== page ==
Implications:The cultural competency of the health system impacts on Aboriginal and Torres Strait Islander people's access to health care, the quality and effectiveness of care that is received, and disparities in health outcomes (McDermott 2012). Cultural competency can be measured directly, e.g., through individuals self reporting on whether they find health services culturally competent, or indirectly, e.g., through rates of discharge against medical advice (National Heart Foundation and Australian Health Care and Hospitals Association 2010) (see measure 3.09).Top of Page
A WA report on cancer care (Thompson et al. 2011) made several practical recommendations to improve the cultural competency of care for Aboriginal patients including: providing a welcoming environment through welcome to country services, yarning places and access to traditional foods; facilitating the return of Aboriginal patients to their homelands for continued care where possible; ensuring that there is access to Aboriginal interpreters for Aboriginal people who are not confident speakers of English, and that staff understand differences in Aboriginal verbal and non-verbal communication styles; and ensuring service providers are familiar with, acknowledge and respect Aboriginal family structures, culture and life circumstances.
A Victorian study of Aboriginal diabetic patients found that a history of dispossession and racism were key barriers identified to access of health care. The study identified seven key aspects of cultural competency including respect and trust, transport, flexibility, time, support and outreach, and working together (Liaw et al. 2011).
Effective identification of Aboriginal and Torres Strait Islander people and accountability at all levels of the health system are vital to any initiative to improve cultural competency. Australian governments have focused on improving the cultural competency of health services in several ways.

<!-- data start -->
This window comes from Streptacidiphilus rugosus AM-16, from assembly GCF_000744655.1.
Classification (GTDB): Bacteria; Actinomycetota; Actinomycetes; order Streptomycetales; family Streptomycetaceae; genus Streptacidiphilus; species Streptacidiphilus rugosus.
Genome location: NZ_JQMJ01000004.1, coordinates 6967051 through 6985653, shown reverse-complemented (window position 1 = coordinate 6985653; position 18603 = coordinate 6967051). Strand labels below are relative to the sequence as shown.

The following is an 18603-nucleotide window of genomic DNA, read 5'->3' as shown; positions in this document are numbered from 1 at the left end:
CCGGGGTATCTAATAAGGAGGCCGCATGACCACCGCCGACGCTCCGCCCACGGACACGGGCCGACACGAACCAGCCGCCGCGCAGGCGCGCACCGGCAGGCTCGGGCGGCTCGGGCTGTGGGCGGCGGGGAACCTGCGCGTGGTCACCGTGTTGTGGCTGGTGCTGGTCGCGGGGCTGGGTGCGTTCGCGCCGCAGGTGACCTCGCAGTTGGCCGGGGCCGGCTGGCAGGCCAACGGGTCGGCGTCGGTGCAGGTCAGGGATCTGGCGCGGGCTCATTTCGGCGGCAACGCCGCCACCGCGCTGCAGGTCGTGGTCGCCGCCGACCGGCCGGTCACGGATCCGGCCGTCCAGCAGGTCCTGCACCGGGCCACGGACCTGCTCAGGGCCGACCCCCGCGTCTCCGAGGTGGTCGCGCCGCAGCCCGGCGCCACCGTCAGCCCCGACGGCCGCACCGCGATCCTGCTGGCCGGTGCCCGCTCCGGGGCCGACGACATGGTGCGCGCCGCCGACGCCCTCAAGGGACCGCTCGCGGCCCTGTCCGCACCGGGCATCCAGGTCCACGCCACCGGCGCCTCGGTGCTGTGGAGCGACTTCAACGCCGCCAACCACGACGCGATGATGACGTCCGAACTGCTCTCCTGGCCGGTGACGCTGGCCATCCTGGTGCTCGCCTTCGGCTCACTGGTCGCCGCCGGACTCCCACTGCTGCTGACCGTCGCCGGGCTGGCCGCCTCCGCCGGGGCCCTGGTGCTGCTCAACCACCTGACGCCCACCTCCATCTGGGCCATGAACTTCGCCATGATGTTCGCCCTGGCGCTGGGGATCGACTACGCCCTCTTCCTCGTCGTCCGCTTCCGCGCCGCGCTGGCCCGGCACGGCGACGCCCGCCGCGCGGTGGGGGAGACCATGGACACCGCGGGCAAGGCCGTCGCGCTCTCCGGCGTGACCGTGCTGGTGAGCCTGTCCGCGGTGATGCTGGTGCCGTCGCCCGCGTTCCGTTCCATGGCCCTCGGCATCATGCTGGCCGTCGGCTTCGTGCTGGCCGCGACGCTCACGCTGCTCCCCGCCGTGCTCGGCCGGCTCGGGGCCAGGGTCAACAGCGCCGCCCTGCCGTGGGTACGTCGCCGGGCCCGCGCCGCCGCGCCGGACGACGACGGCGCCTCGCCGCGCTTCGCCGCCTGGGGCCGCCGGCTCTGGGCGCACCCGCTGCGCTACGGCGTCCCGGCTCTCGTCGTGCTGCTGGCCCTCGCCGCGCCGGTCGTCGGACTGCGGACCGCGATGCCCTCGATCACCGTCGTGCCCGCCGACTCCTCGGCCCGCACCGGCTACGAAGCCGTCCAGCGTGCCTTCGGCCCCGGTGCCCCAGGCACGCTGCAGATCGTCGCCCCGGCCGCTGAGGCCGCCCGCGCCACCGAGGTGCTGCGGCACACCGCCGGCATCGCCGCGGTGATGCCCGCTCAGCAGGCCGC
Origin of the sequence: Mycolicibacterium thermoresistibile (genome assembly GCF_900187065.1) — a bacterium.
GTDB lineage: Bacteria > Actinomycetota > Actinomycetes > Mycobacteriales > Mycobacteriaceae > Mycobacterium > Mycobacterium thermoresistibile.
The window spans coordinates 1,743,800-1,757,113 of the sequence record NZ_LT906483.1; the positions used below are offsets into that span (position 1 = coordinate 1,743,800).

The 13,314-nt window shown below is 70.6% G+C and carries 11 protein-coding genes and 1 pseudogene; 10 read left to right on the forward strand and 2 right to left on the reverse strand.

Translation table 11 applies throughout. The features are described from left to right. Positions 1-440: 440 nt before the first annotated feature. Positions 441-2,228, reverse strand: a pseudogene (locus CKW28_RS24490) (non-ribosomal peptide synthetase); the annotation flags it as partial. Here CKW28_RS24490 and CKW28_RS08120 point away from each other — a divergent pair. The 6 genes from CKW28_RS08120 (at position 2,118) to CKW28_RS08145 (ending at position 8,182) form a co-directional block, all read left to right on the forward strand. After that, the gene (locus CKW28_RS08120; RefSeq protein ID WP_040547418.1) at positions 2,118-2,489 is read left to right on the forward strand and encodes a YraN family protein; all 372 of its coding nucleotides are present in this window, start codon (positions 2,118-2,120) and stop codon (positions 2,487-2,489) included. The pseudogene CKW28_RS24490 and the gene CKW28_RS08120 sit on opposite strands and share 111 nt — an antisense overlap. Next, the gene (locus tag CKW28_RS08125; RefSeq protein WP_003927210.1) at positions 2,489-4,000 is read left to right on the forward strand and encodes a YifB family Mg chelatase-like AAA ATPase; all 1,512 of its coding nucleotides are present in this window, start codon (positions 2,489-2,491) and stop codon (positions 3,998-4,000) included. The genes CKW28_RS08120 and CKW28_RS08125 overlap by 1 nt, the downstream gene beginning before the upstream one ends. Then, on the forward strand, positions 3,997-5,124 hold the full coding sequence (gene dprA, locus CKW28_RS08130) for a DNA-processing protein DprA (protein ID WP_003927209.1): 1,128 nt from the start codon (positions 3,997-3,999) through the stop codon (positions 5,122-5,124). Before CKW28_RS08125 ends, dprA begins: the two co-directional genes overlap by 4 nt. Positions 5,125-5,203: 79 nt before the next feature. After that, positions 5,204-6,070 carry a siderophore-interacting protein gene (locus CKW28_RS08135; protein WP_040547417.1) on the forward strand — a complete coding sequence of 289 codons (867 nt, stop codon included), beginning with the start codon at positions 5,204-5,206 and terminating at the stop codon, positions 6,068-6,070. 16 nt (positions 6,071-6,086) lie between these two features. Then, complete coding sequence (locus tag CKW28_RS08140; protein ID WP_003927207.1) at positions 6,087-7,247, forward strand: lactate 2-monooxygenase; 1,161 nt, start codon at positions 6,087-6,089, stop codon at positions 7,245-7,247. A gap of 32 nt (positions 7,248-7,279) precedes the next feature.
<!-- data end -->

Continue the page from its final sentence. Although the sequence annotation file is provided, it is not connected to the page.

The PIP Indigenous Health Incentive, funded by the Australian Government, aims to support general practices and Indigenous health services to provide better health care for Aboriginal and Torres Strait Islander patients, including best practice management of chronic disease. This incentive is a key part of the COAG National Partnership Agreement on Closing the Gap in Indigenous Health Outcomes. Payments are made to practices that register for the PIP Indigenous Health Incentive and meet certain requirements, including establishing and using a mechanism to ensure their Aboriginal and Torres Strait Islander patients aged 15 years and over with a chronic disease are followed up (e.g., through use of a recall and reminder system or staff actively seeking out patients to ensure they return for ongoing care); and at least two staff members from the practice (one of whom must be a GP) completing appropriate cultural awareness training. As at 30 April 2012, more than 2,900 practices and Indigenous health services have signed on to the PIP Indigenous Health Incentive. Around 40,000 patients were registered for this incentive in 2011.